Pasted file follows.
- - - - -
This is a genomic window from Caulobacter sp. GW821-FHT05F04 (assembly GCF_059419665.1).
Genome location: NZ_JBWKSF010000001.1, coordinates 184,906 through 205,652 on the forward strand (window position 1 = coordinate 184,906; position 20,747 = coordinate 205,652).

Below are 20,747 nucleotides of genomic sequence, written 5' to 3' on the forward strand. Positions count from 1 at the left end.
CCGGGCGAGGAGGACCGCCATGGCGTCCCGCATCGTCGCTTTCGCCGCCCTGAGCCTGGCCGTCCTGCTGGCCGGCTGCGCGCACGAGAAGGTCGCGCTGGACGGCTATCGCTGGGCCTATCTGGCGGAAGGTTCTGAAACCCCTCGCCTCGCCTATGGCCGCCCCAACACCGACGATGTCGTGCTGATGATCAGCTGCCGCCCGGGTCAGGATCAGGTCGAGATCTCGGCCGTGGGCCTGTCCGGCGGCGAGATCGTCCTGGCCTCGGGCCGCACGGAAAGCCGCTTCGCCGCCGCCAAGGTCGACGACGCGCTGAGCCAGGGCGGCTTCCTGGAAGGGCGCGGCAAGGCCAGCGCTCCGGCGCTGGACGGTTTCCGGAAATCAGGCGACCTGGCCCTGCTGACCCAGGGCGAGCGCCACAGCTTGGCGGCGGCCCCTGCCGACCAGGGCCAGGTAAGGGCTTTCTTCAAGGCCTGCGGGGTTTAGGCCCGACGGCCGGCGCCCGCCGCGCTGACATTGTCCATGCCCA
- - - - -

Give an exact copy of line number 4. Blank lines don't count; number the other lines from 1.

CCGGGCGAGGAGGACCGCCATGGCGTCCCGCATCGTCGCTTTCGCCGCCCTGAGCCTGGCCGTCCTGCTGGCCGGCTGCGCGCACGAGAAGGTCGCGCTGGACGGCTATCGCTGGGCCTATCTGGCGGAAGGTTCTGAAACCCCTCGCCTCGCCTATGGCCGCCCCAACACCGACGATGTCGTGCTGATGATCAGCTGCCGCCCGGGTCAGGATCAGGTCGAGATCTCGGCCGTGGGCCTGTCCGGCGGCGAGATCGTCCTGGCCTCGGGCCGCACGGAAAGCCGCTTCGCCGCCGCCAAGGTCGACGACGCGCTGAGCCAGGGCGGCTTCCTGGAAGGGCGCGGCAAGGCCAGCGCTCCGGCGCTGGACGGTTTCCGGAAATCAGGCGACCTGGCCCTGCTGACCCAGGGCGAGCGCCACAGCTTGGCGGCGGCCCCTGCCGACCAGGGCCAGGTAAGGGCTTTCTTCAAGGCCTGCGGGGTTTAGGCCCGACGGCCGGCGCCCGCCGCGCTGACATTGTCCATGCCCA